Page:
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January 28th, 2015
7:00-8:30 PM

Schlafly Bottleworks, Maplewood, MO

Early Mars: Warm, Wet, and Habitable

James S. McDonnell Distinguished University Professor
Department of Earth and Planetary Sciences

Moderated by: Cynthia Wichelman, M.D.

Raymond E. Arvidson, Ph.D.

Analysis of remote sensing and in situ data collected by Mars orbiters and the rovers Spirit, Opportunity and Curiosity show that during early Martian history, the planet supported rivers, alluvial fans, deltas, lakes and playas. Steam-charged volcanic explosions were common, with consequent deposition of ash, together with aqueous alteration in hydrothermal systems. Impact events produced craters and liberated ground water, leading to extensive alteration of rim and wall rocks. Many of these ancient environments would have been habitable for microbial systems. The presentation will include an overview of evidence for warm, wet conditions, and focus on a few examples for which orbital and rover-based observations have been used to generate detailed models for ancient warm, wet, and habitable conditions.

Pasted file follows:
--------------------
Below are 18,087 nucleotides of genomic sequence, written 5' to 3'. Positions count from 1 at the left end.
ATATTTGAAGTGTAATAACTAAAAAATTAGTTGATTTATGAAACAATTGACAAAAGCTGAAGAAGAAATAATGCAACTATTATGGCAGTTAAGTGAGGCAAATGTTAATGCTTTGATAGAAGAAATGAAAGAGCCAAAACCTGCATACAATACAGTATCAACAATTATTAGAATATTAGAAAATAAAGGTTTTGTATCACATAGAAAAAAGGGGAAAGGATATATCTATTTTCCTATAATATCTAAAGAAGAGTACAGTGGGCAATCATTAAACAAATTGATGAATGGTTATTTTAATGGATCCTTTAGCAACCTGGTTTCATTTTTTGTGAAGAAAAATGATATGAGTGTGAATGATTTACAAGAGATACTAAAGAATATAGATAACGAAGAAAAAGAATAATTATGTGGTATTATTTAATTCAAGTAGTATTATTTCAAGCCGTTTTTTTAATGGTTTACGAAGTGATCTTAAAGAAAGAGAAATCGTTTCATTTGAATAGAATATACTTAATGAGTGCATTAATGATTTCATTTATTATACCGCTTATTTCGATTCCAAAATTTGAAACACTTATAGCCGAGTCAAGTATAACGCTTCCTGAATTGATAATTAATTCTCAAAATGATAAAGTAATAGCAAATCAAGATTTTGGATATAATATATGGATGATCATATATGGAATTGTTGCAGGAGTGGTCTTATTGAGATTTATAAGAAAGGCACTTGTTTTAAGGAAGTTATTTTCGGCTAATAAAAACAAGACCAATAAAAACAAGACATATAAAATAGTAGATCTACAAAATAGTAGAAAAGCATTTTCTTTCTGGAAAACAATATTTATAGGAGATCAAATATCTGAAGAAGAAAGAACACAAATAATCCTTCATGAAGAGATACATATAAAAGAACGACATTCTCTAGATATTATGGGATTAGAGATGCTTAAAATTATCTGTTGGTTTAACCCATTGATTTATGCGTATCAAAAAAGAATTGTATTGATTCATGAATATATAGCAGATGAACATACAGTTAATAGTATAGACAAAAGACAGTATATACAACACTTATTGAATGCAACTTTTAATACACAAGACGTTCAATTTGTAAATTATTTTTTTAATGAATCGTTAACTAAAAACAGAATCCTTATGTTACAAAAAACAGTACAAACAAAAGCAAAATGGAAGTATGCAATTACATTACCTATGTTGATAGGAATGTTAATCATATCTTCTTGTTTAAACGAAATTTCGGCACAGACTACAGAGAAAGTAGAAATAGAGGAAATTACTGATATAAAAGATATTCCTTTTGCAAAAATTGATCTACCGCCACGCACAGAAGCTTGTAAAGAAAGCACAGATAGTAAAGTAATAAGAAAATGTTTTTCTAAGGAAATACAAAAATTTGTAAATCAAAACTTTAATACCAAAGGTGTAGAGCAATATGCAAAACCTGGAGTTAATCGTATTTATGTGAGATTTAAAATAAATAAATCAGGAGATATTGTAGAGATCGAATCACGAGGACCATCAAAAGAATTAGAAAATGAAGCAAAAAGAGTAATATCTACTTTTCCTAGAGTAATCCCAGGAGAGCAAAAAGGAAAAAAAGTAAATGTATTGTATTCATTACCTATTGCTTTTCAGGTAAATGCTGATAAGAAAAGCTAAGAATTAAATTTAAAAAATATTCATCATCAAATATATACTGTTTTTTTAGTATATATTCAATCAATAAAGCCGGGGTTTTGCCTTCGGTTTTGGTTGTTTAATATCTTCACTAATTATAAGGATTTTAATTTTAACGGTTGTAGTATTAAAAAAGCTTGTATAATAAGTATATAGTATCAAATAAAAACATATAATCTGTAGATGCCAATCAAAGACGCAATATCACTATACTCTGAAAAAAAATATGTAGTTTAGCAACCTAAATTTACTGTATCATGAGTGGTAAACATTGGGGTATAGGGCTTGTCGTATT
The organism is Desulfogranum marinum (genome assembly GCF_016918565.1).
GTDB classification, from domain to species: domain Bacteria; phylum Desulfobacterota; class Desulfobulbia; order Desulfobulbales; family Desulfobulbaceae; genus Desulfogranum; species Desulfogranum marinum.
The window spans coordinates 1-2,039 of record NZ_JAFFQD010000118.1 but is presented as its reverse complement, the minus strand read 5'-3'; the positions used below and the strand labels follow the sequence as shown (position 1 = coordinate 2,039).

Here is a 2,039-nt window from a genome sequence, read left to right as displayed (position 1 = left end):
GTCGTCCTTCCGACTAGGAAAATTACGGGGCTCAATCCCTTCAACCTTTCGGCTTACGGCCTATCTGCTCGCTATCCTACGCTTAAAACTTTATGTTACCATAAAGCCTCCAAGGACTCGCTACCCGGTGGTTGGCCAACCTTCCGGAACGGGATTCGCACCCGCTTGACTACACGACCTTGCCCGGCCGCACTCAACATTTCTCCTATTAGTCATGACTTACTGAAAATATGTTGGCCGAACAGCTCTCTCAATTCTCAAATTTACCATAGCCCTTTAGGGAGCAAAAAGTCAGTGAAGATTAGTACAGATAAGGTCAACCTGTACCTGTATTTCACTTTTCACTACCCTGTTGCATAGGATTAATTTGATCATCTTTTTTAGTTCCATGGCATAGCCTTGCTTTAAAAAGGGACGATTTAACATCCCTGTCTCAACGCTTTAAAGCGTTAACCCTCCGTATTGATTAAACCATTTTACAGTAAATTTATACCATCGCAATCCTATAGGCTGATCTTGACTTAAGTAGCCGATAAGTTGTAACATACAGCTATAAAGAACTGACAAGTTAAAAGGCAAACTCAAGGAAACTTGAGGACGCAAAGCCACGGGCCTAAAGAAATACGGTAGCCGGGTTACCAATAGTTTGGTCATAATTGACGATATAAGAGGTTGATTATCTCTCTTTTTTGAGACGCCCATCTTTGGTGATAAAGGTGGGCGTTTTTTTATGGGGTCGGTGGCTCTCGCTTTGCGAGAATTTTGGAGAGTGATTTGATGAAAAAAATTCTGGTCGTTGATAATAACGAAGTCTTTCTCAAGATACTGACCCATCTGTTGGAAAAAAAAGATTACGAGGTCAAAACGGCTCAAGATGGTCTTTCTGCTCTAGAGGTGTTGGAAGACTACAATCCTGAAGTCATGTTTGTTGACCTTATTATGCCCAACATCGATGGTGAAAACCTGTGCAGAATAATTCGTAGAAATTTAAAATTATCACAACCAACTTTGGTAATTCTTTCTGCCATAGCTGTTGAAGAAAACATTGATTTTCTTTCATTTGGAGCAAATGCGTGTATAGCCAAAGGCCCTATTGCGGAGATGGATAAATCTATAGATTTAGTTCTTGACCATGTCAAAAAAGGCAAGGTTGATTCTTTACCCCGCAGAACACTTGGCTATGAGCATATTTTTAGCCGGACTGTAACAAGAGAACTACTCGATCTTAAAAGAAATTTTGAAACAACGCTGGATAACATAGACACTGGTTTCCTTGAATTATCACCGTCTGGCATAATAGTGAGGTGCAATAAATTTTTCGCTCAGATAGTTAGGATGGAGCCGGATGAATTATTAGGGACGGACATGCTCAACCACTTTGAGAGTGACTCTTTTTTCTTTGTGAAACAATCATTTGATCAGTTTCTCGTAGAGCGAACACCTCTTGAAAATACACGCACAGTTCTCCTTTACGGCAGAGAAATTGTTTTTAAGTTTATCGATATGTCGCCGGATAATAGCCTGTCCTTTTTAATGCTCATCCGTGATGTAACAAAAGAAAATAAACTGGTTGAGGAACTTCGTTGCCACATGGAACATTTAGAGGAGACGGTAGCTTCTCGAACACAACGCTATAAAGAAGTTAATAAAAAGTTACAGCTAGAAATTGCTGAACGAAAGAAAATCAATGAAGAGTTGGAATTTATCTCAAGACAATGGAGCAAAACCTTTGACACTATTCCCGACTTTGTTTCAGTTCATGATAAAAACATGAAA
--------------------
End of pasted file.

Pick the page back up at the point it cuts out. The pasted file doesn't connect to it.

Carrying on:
Science On Tap highlighted on St. Louis Public Radio and Voice of America!

Science On Tap is a place where, for the price of a beverage, anyone can come to explore the latest ideas in science and technology. Meetings take place outside a traditional academic context, in the Crown Room at Schlafly Bottleworks.

Meetings are held on the last Wednesday of the month during the academic year, usually from 7:00 - 8:30 PM. The standard format is as follows: about 45 minutes of presentation, followed by discussion until 8:30 PM. Seating is strictly limited to the first 120 people.  No reservations accepted.

Crown Room at the Schlafly Bottleworks
7260 Southwest Ave.
Maplewood, MO 63143
(314) 241-2337

Register to receive e-mail announcements of future Science On Tap events.

Interested in learning about medicine? Check out Washington University's Mini-Medical School!

For more information: e-mail scienceontap@wustl.edu
or call (314) 935-9495

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